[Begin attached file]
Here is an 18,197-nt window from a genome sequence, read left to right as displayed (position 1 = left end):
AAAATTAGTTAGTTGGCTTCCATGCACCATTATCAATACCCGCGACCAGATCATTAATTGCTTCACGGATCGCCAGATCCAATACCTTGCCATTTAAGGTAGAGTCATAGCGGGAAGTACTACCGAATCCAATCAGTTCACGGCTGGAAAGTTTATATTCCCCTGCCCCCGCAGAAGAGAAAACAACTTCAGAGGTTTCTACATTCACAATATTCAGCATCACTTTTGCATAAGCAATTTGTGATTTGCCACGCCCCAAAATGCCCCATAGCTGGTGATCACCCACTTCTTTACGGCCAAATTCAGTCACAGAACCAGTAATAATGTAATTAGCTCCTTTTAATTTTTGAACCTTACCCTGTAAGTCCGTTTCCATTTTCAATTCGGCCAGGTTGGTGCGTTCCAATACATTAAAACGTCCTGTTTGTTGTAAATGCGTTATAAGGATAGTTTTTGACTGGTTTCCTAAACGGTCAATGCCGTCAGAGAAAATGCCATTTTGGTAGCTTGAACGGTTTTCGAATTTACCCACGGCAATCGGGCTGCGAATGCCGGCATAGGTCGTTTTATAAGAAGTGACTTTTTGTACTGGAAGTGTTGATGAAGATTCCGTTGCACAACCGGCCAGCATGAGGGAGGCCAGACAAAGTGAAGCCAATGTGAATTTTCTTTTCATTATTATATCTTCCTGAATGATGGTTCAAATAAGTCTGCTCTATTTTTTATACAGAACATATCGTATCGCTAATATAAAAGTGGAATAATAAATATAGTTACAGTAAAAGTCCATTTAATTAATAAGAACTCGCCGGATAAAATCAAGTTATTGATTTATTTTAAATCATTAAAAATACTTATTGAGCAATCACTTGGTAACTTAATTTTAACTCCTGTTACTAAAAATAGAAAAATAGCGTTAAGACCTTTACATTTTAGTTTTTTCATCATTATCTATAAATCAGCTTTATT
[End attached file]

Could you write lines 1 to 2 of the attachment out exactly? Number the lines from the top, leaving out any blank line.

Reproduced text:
Here is an 18,197-nt window from a genome sequence, read left to right as displayed (position 1 = left end):
AAAATTAGTTAGTTGGCTTCCATGCACCATTATCAATACCCGCGACCAGATCATTAATTGCTTCACGGATCGCCAGATCCAATACCTTGCCATTTAAGGTAGAGTCATAGCGGGAAGTACTACCGAATCCAATCAGTTCACGGCTGGAAAGTTTATATTCCCCTGCCCCCGCAGAAGAGAAAACAACTTCAGAGGTTTCTACATTCACAATATTCAGCATCACTTTTGCATAAGCAATTTGTGATTTGCCACGCCCCAAAATGCCCCATAGCTGGTGATCACCCACTTCTTTACGGCCAAATTCAGTCACAGAACCAGTAATAATGTAATTAGCTCCTTTTAATTTTTGAACCTTACCCTGTAAGTCCGTTTCCATTTTCAATTCGGCCAGGTTGGTGCGTTCCAATACATTAAAACGTCCTGTTTGTTGTAAATGCGTTATAAGGATAGTTTTTGACTGGTTTCCTAAACGGTCAATGCCGTCAGAGAAAATGCCATTTTGGTAGCTTGAACGGTTTTCGAATTTACCCACGGCAATCGGGCTGCGAATGCCGGCATAGGTCGTTTTATAAGAAGTGACTTTTTGTACTGGAAGTGTTGATGAAGATTCCGTTGCACAACCGGCCAGCATGAGGGAGGCCAGACAAAGTGAAGCCAATGTGAATTTTCTTTTCATTATTATATCTTCCTGAATGATGGTTCAAATAAGTCTGCTCTATTTTTTATACAGAACATATCGTATCGCTAATATAAAAGTGGAATAATAAATATAGTTACAGTAAAAGTCCATTTAATTAATAAGAACTCGCCGGATAAAATCAAGTTATTGATTTATTTTAAATCATTAAAAATACTTATTGAGCAATCACTTGGTAACTTAATTTTAACTCCTGTTACTAAAAATAGAAAAATAGCGTTAAGACCTTTACATTTTAGTTTTTTCATCATTATCTATAAATCAGCTTTATT